Yet there is still no global security network for libraries and the need for more co-operation and openness is, perhaps, reflected in the fact that Hakimzadeh had form. In 1998 he was accused of stealing 94 items from the Royal Asiatic Society, another London library, and the matter was settled out of court. It is unlikely he would have been given privileged access in the British Library if this knowledge had been shared earlier.

Judith Barnes was appointed head of collection security at the British Library two years ago, following Hakimzadeh’s arrest. I meet her and Kristian Jensen, a Danish scholar who is head of British collections, in one of the library’s meeting rooms. Their anger over the Hakimzadeh case is still palpable. Jensen, an elegantly turned-out scholar in an immaculate grey suit, says: “Some of the items attacked by Mr Hakimzadeh belonged to Sir Joseph Banks [the celebrated 18th-century naturalist who accompanied Cook on his voyage to Australia] and are a part of British history. They have been destroyed.” He has chosen the word “attacked” carefully. I ask him how far libraries need to go to stop such acts. “We don’t want to be bullied by this situation,” he replies. “People need to be able to handle the collections freely.”

For libraries, the awkward fact is that such thefts can be extremely difficult to notice. Detective Sergeant Vernon Rapley, a police officer with 23 years’ experience, has for the past eight years headed the Metropolitan Police’s Art and Antiques Unit.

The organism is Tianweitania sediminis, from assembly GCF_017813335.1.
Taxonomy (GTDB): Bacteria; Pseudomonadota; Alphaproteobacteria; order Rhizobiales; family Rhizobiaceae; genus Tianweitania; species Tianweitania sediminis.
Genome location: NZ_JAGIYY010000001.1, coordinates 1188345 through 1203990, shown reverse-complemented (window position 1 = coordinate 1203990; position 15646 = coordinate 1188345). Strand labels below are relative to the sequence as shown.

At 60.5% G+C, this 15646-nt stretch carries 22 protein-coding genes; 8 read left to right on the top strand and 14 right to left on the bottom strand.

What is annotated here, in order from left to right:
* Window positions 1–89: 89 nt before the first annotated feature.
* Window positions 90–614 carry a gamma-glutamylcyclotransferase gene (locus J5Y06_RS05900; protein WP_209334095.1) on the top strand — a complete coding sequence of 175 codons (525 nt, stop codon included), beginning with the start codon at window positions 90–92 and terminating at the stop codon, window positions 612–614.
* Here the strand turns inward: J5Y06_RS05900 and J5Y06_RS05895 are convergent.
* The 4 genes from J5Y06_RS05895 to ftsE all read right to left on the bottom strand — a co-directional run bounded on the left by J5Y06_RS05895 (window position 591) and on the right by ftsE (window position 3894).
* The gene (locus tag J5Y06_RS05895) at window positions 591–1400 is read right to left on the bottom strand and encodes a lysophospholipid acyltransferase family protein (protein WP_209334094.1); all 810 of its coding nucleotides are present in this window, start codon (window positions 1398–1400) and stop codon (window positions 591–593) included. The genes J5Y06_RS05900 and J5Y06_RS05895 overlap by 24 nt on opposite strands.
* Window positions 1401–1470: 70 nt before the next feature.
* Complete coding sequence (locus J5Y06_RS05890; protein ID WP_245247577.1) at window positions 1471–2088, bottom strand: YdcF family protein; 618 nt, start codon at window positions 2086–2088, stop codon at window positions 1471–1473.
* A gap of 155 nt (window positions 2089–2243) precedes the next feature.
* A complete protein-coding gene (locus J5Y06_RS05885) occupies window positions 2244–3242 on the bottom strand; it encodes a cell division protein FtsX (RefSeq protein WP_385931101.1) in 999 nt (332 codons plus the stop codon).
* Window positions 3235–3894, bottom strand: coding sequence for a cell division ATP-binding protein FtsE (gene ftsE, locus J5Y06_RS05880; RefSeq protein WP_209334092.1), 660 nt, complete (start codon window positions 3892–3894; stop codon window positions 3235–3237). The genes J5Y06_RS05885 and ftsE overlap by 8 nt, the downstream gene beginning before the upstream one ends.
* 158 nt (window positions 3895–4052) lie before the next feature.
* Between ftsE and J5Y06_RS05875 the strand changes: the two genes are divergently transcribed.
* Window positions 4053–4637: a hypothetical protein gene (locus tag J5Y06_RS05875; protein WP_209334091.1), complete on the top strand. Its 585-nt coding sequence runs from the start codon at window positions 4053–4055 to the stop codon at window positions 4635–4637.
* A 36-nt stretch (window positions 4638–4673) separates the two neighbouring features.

Rapley and his squad of three full-time officers recover on average £7m worth of stolen and laundered art and antiques (including books) each year, with items looted from Iraq a recent priority. Rapley also founded the London Museum Security Group (including libraries), which meets regularly, complementing initiatives such as the Antiquarian Booksellers’ Association’s e-mail alert of books stolen from its members.

“Book theft is very hard to quantify because very often pages are cut and it’s not noticed for years,” says Rapley. “Often we come across pages from books [in hauls of recovered property] and we work back from there.” The Museum Security Network, a Dutch-based, not-for-profit organisation devoted to co-ordinating efforts to combat this type of theft, estimates that only 2 to 5 per cent of stolen books are recovered, compared with about half of stolen paintings.

“Books are extremely difficult to identify,” Rapley continues. “That means they can be sold commercially at near to market value rather than black-market value.” Thieves know that single pages cut from books to be sold as prints are easier to steal and even harder to trace, so they are often even more desirable than books themselves.

Most thieves simply cut out pages with razor blades and then hide them about their person. High bookshelves, quiet stacks or storage areas, or any lavatories located within reading rooms, are obvious places for such nefarious activities.

Regular users will have noticed that libraries have tightened up security in recent years. Among the strategies employed are CCTV cameras, improved sightlines for librarians, ID and bag checks at entrances and exits, and more floorwalking by security, uniformed or otherwise.

However, according to experienced security professionals such as Robert Wittman, formerly of the FBI’s national art crime team and now a private consultant, “[Libraries] should be diligent in their rare-book rooms – they need proper sign-in sheets and picture ID, and maybe metal detectors. Smiley [E Forbes Smiley III, one of the most notorious map thieves of recent years] was only caught when he dropped a metal knife on the floor of the Yale Library and someone noticed.”